(Reuters) - The New York Rangers have ended a decade-long reign by the Toronto Maple Leafs as the most valuable franchise in the National Hockey League (NHL), according to an annual survey released by Forbes on Tuesday.
The Rangers, who return to the top of the rankings for the first time since 2004, were valued at $1.2 billion with the Montreal Canadiens ($1.17 billion) second on the list and the Maple Leafs ($1.15 billion) third.
The Stanley Cup champion Chicago Blackhawks ($925 million) and the Boston Bruins ($750 million) rounded out the top five.
According to Forbes, the financial strength of the Rangers is the result of a $1 billion renovation of their home venue, Madison Square Garden, along with the team’s run to the Stanley Cup finals in 2014 and the semi-finals last season.
The Maple Leafs, one of the NHL’s “Original Six” members as are the other top-five valued teams, have reached the playoffs only once since 2004 and dropped 12 percent in their overall worth from last year.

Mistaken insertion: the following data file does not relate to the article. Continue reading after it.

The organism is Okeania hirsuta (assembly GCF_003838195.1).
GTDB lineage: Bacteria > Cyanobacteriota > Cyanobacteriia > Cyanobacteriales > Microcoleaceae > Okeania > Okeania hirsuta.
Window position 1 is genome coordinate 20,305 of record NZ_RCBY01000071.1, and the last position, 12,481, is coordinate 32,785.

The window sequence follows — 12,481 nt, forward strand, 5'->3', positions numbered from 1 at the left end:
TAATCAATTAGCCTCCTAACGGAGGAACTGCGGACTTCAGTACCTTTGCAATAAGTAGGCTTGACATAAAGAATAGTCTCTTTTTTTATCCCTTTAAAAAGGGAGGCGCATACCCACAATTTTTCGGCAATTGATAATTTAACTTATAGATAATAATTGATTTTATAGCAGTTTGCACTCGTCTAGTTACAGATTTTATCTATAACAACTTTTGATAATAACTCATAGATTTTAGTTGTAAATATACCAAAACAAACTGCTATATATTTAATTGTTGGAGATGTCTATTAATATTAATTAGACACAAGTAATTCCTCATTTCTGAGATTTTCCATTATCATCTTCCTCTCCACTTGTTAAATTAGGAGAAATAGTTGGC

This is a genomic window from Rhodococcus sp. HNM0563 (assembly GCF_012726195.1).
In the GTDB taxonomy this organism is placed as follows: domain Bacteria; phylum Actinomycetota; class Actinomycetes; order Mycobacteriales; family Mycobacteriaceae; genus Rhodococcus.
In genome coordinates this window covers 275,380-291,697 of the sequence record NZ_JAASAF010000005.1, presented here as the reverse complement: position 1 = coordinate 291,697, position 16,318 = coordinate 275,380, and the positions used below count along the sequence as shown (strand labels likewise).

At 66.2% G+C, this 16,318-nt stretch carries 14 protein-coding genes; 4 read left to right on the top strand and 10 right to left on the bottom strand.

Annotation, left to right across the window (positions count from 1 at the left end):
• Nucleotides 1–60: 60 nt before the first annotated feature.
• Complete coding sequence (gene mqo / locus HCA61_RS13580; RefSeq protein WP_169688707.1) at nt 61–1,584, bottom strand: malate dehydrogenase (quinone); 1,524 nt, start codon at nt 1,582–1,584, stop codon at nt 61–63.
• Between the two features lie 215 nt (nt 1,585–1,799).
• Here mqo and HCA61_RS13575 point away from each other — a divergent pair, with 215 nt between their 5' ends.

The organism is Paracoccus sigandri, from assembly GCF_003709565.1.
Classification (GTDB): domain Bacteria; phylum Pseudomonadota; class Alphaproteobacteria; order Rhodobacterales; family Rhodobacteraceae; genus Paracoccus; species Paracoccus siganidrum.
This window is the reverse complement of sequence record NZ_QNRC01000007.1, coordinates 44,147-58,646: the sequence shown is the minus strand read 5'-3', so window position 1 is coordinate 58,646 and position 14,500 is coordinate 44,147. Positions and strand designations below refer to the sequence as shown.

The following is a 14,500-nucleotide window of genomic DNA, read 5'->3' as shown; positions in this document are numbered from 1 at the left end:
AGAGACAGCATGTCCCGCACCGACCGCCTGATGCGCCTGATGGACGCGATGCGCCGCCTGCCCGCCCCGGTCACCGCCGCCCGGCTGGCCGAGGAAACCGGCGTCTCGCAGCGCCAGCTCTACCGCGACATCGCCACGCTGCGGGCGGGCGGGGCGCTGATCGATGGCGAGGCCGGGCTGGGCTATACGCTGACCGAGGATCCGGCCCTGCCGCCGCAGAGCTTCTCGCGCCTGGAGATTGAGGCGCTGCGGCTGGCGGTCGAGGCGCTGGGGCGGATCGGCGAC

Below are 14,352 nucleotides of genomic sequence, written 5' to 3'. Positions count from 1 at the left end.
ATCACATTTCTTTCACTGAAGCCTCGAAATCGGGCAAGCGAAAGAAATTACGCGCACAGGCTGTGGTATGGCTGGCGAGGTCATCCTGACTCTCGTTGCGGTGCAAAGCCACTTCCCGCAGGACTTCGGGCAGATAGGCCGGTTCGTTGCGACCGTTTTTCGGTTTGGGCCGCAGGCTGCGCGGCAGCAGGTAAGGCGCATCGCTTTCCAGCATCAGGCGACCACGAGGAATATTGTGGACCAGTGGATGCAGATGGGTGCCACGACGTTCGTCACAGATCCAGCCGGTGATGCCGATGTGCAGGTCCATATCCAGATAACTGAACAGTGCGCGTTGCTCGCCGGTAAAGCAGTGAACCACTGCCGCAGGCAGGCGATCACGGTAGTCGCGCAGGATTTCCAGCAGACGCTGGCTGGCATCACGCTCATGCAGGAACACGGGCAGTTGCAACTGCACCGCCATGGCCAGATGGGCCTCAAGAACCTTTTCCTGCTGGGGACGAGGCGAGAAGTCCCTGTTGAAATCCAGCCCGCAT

The NHL’s 30 teams are valued at an average $505 million, a three percent rise over last year with most of the Canadian franchises decreasing in worth as the Canadian dollar fell 10 percent relative to the U.S. dollar during the 2014-15 season.
For the complete list visit: (www.forbes.com/nhl-valuations)
Reporting by Mark Lamport-Stokes in Los Angeles; Editing by Larry Fine